Djahariah was raised in the Santa Cruz area of Northern California, and in the first few pages of the book I suppose I had pictured a blonde hippy from the west coast that I see on a daily basis here in Orange County. As the book starts to set the stage for Djahariah’s expedition in India, her family heritage reveals a melting pot of Russian, Indian, and English cultures after her ancestors moved around Europe and Southeast Asia.
The first chapter creates a stunning visual of the mountains of India, her visit to Mysore (and, spoiler alert: her very disappointing meeting with Pattabhi Jois), and some of her first impressions of the country that’s the mecca for Western yogis. This documents her travel around India where she teaches yoga, finds love, and gains a better understanding of herself.
As the story develops, there is a wonderful educational component that parallels her journey: as Djahariah starts to explore yogic philosophies during her trip and try to “find herself”, she explains the different limbs of yoga and dives into their definitions in ways that support her self-realization. Even a non-practitioner of yoga can follow along and appreciate the evolution of her exploration of these topics (prana, mindfulness, pratyahara, and others).
As she says: “The yamas and niyamas, yogic principles on how to live peacefully, teach us how to understand our behavior and our reactions…. Once reality is seen as bright as the sun, bliss is experienced. Well, that’s one way to describe where the yogic path leads. For most of us it is a never-ending journey. ”
Despite this, many of the Swamis at the Integral Yoga Institute in India were American expatriates. The multi-cultural institute where she studied for the first few weeks of the trip was run by older American women-turned-monks. Even here in India, yoga has influences from the western culture that has re-popularized the practice in the last fifty years.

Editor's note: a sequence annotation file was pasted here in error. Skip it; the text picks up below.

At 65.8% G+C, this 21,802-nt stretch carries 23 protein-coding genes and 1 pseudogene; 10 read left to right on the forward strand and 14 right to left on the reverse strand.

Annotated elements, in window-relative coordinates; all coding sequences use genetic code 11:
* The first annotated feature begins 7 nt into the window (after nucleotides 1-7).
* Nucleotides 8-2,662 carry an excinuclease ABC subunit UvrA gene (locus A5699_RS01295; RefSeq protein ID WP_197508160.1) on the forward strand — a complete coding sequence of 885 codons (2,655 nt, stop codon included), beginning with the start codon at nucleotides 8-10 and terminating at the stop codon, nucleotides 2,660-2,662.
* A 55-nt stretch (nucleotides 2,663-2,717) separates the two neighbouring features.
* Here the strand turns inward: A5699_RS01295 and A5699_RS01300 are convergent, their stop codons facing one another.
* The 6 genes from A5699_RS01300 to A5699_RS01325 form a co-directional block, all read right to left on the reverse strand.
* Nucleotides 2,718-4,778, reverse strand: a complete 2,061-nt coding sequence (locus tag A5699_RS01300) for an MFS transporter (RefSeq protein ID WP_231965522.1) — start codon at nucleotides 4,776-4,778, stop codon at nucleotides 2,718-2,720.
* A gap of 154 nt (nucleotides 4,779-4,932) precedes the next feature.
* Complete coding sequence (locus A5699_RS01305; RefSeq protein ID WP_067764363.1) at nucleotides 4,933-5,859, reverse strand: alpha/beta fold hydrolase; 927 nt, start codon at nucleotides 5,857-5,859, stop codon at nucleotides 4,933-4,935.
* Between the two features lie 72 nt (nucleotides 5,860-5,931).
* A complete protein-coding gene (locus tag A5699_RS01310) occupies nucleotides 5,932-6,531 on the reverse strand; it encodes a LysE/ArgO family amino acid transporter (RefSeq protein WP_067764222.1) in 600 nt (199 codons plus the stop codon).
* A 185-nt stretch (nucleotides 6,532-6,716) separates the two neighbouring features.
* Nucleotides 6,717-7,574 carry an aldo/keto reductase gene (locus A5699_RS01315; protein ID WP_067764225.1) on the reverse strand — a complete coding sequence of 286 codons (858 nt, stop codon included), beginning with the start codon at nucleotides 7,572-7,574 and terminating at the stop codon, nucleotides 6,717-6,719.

Traveling abroad can be intimidating on your own, but abroad as a woman on your own introduces a number of new elements to this story. Women had to wear three layers of clothing on both the top and bottom of their bodies, which is unheard of in American culture. “It’s funny until you have to dress in that custom every day without respite to protect yourself from men’s inability to control themselves and society’s lack of expectation for them to do so, if tempted.
With these challenges along the way, Djahariah encounters a number of yogis from around the world who all have different paths that brought them to the same place. It echoes the theme that we all are journeying for a different reason even if we have some of the same stops along the way. There were many heated discussions about adjustments from a yoga teacher, as touching certain people (across gender or social status) or parts of another’s body (feet) are exceptionally taboo. Even in this environment, there were women who were oppressed by the Indian culture by what they wore or oppressed by their husbands (some of whom traveled along to the institute).
Djahariah also deals with an ongoing battle with endometriosis throughout the book, and at one point in her healing journey (which continues to evolve as she sees the world through other cultures’ eyes) says “I didn’t want to be defined by my body. I didn’t want to be a woman. My body reminded me that I am a woman.” This self-hatred bubbles to the surface occasionally throughout the book as she struggles with the same scrutinizing eye that many of us use on our selves.
As the materialistic and western layers start to fall away, less of those incriminating thoughts are seen in the text. To detail more of these stories would rob you of the colorful and vivid illustrations that Djahariah creates in this book!
The people and places that come up along this two month trip that turned into an 11-month journey are colorful, deep, and meaningful and I found myself growing attached to Djahariah throughout the book. This is a definite read for a yogi or non-yogi, traveler, or feminist (as Djahariah describes herself to be). Now available in paperback on Amazon and as an eBook wherever eBooks are sold.http://www.amazon.com/Dancing-Bamboo-Forest-Travel-Memoir/dp/0996087605/ref=tmm_pap_title_0?ie=UTF8&qid=1412779969&sr=8-1
Jessica Rienecker has been practicing yoga since 2009, and teaching since 2013 in Orange County, California. She focuses on intro level classes to help make yoga accessible to all fitness levels and body types.You can follow her on facebook at www.facebook.com/TallGirlYogi or her blog at www.tallgirlyogi.com. Jessica is Project Manager at Yoga Teacher Magazine.